The nominees for the 89th Academy Awards may comprise a more diverse set of actors and filmmakers than ever before. But let’s not pretend that one good year for diversity means that “#OscarsSoWhite is a thing of the past,” as The Hollywood Reporter’s Scott Feinberg declared.
As former President Barack Obama explained whenever he discussed race relations in America, it’s possible to recognize the progress we’ve made over the years while acknowledging that the work is never finished.
Perhaps the most striking and commendable element of the diversity in this year’s Oscar nominees is how widespread it is. Among the 20 nominations for acting, six went to black actors — a record for the Oscars, and a welcome development after two consecutive years of #OscarsSoWhite.
People of color also made their way into categories beyond acting. Barry Jenkins was nominated for directing and writing Moonlight, only the fourth black person to be given a nod for direction. Bradford Young became the second black cinematography nominee, for his work filming Arrival. And three of the five nominees in the feature documentary category — O.J.: Made in America, 13th and I Am Not Your Negro — tell stories of the African-American experience.
Moonlight is a well-deserved front-runner, a poetic work that recognizes that the black experience and the human experience are one and the same. Hidden Figures isn’t as strong, but it’s an uplifting story of exceptionalism in a minority community. These kinds of movies, which tell positive stories about underprivileged and underrepresented people, are all too rare in Hollywood.
And that’s the key. For as much improvement as this year’s Oscar field has made over last year’s homogenous group, plenty of work remains. The nominated films about people of color are rare exceptions to what absolutely remains a rule. Most of the movies coming out of Hollywood look more like Manchester by the Sea, not Moonlight. One multicolored year at the Oscars doesn’t make for a trend; television has done a much better job recently of bringing more diversity to the table.
“While these films this year reflect the black experience, I'm still waiting for films that reflect the Latin experience, for a romantic comedy with two LGBTQ members, for a disabled or differently-abled superhero,” said April Reign, the creator of #OscarsSoWhite, to The Hollywood Reporter.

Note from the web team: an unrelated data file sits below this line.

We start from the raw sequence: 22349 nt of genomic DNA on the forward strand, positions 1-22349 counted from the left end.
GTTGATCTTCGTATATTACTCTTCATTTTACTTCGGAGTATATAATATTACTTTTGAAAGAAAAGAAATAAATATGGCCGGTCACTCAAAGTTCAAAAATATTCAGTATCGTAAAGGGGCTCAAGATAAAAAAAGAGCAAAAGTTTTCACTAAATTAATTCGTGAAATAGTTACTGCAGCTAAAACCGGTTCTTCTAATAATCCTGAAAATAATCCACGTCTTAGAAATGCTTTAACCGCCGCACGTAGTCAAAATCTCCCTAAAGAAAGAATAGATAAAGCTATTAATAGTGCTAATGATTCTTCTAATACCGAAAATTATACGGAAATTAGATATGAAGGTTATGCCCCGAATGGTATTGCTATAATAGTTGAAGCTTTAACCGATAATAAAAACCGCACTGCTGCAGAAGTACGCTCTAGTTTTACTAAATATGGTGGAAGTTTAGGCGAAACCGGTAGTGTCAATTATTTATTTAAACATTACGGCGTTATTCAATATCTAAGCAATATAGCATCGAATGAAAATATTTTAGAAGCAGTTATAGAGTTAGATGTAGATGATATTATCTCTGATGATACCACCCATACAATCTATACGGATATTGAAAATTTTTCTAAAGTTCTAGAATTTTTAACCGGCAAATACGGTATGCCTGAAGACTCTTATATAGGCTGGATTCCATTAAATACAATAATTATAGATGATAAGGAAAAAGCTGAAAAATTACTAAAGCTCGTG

The problem isn’t just that the Oscars are so white. It’s that across the board, the most powerful forces in the movie industry are.
Nothing about this group of nominees feels like tokenism, and that’s just the way it should be. The Academy chose to highlight a variety of 2016 films featuring people of color and their stories, and those movies are rare and special enough that they would (hopefully) have been recognized in any year. It just so happens that they all hit theaters in 2016, and that the Oscar-nominated films in the preceding two years were very, very white. (You could have made the despicable argument — and many people did! — that there were simply no Oscar-worthy acting performances from people of color in 2014 or 2015. But Michael B. Jordan’s role in Creed, among other snubs, dispels that notion.)
It would be easy to look at this year’s field and say that the Academy’s recent efforts to increase diversity among its ranks have paid off. That’s true for 2017, but there’s no way to know if this is the start of a new era for the Oscars or merely a one-time deviation from the nine-decade norm. Although the Academy of Motion Picture Arts and Sciences has slowly been bringing more and more nonwhite people into the fold, it was just one year ago that Academy president Cheryl Boone Isaacs announced a major new effort geared toward improving diversity.
Last year’s class of about 680 new recruits was 46 percent female, and 41 percent of the group comprised people of color. It seems they’re already making their voices heard. But for now the Academy remains overwhelmingly old, white and male, and when you have Scarlett Johansson starring as a Japanese cyborg cop in the live-action adaptation of Ghost in the Shell in 2017, it’s clear that the entire industry still has a long way to go on the diversity front.
“I think it’s important people see themselves in film, but it’s even more important they see people they maybe don’t know as well,” said Moonlight director Jenkins. Here’s hoping that a decade from now, we look back at the 2017 Oscars as a turning point — not just for the films that the Academy recognizes, but for the types of movies that get made in Hollywood in the first place.